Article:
Is Sex Addiction Real?
Sex addiction has stirred a lot of debate and interest. Does it or doesn't it exist? The origin of sex addiction in literature dates back to 1983 where it was introduced by Dr. Patrick Carnes, who is presently the executive director of the Gentle Path program in Mississippi and the author of several books on sexual addiction and recovery. Yet, despite being nearly 3 decades since its introduction, we still do not have any solid diagnostic criterion that exists with regard to sex addiction or, for that matter, sexual compulsivity. In fact, sex addiction is not included in the Diagnostic and Statistical Manual for Mental Health Disorders which is the main reasons there is so much debate on its existence.
What do we know?
We do know that people can become consumed with certain behaviours, sex being one of a countless number of them. Sex is pleasurable, therefore sexual encounters are naturally sought out -- we accept this -- however, what some professionals have done is created an idea that if you seek out too much sexual pleasure you are doing something unhealthy or even wrong, which may not be the case as the whole person needs to be considered -- not just the behaviour. This coupled with the high profile celebrity scandals and public overuse of the word 'addiction' has depreciated the true meaning and familiarized most of us with the term.
The problem with the label
One of the main problems with the conceptualization of sex addiction is that the label doesn't examine the person as a whole but rather solely looks at their behaviour. To illustrate the problem with this approach you could consider the following example: if you eat four donuts a day meanwhile getting all the proper nutrition from other healthy foods you eat, exercise regularly, and feel good, are you are addicted to donuts? Probably not. The point being is it needs to be understood that there is a multifaceted approach to looking at a human being. That being said, if you have sex four times a day (hold down a steady job, may or may not be in a relationship, are generally a happy person who likes life but also likes sex) are you a sex addict? These are common questions that are asked when it comes to the 'diagnosis' of sex addiction. The interesting thing is, there are many different answers depending on who is answering the question and what their background, beliefs, values, and overall cognitive perceptions actually are. The concept of having too much sex, masturbation, risky sexual behaviour (risky is defined differently for all people) or cheating while in committed relationships are all independent of the concept of sex addiction. Someone may cheat on their partner consistently but not be addicted to sex. There are several factors to look at such as the health of the relationship, each person's definition of what being in a relationship actually means, and needs being met within the relationship; sexual or otherwise.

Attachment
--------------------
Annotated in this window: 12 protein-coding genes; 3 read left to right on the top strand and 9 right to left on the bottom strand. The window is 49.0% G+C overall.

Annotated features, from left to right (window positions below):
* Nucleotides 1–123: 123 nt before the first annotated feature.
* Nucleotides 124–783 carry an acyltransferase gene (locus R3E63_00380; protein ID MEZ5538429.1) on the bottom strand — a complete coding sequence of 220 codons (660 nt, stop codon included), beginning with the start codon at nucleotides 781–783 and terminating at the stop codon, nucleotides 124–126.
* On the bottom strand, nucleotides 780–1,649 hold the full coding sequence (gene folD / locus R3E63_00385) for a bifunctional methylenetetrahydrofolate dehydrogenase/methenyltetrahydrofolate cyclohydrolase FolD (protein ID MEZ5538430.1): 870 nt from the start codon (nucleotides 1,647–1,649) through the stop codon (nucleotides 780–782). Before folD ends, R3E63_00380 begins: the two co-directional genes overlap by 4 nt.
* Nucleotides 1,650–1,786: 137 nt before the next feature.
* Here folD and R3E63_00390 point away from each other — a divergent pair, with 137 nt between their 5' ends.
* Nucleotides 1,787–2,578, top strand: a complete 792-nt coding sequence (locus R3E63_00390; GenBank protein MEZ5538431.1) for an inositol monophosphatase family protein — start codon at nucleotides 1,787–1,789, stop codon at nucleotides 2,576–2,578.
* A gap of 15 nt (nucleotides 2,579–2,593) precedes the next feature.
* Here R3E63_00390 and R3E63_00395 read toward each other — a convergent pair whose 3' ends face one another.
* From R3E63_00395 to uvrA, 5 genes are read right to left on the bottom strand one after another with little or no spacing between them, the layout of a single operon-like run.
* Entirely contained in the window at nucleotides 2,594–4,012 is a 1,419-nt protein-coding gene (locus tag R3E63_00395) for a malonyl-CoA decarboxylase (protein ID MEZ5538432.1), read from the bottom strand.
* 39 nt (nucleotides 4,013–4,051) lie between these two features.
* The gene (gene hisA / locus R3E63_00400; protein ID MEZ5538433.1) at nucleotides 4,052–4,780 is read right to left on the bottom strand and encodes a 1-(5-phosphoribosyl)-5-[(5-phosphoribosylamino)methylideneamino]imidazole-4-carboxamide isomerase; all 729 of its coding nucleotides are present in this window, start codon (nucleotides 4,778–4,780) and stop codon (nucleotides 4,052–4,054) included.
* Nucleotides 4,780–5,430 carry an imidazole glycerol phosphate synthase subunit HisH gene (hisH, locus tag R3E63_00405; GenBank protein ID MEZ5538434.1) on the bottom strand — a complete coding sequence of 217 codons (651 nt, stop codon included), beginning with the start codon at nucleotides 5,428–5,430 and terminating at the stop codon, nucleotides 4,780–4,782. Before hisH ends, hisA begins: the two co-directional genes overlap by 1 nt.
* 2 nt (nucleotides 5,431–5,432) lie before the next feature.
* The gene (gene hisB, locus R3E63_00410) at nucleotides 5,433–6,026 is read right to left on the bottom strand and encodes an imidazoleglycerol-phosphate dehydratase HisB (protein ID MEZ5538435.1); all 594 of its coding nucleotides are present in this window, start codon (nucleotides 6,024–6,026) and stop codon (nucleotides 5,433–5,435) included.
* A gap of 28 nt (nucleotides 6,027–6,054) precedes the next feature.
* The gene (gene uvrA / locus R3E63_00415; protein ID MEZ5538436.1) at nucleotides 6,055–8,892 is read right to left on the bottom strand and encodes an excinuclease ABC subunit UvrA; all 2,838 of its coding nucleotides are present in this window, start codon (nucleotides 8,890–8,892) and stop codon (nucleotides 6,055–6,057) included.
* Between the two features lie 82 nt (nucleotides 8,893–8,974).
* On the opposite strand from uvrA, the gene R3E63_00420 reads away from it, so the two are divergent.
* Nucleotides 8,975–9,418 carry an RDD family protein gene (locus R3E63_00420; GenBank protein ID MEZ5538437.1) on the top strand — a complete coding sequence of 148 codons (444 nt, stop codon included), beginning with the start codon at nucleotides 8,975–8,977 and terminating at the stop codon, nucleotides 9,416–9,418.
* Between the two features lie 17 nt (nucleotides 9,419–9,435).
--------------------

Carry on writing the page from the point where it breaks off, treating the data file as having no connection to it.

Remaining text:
What is clear is that behaviours that are clearly destructive in a person's life are behaviours that need some modification. Whenever there is an issue with functioning (i.e. can't keep a job because you get caught watching porn at every job) there is good reason to be concerned. If a person cannot function without preforming a specific behaviour and that causes a problem for the individual, then a label like 'sex addiction' can be helpful in aiding the identification of the problem and provide some direction for learning new behaviours. Unlike drug and alcohol addictions where there is complete sobriety is necessary, people labelled as sex addicts learn how to function sexually in a way that will work positively for their lives.
There certainly are individuals with compulsive sexual behaviour problems which may or may not be true clinical addictions. While sex addiction may not currently exist as a recognized clinical condition, it has value in its use to identify problematic behaviours. The key point to remember is that it is not a problem if it is not causing problems.
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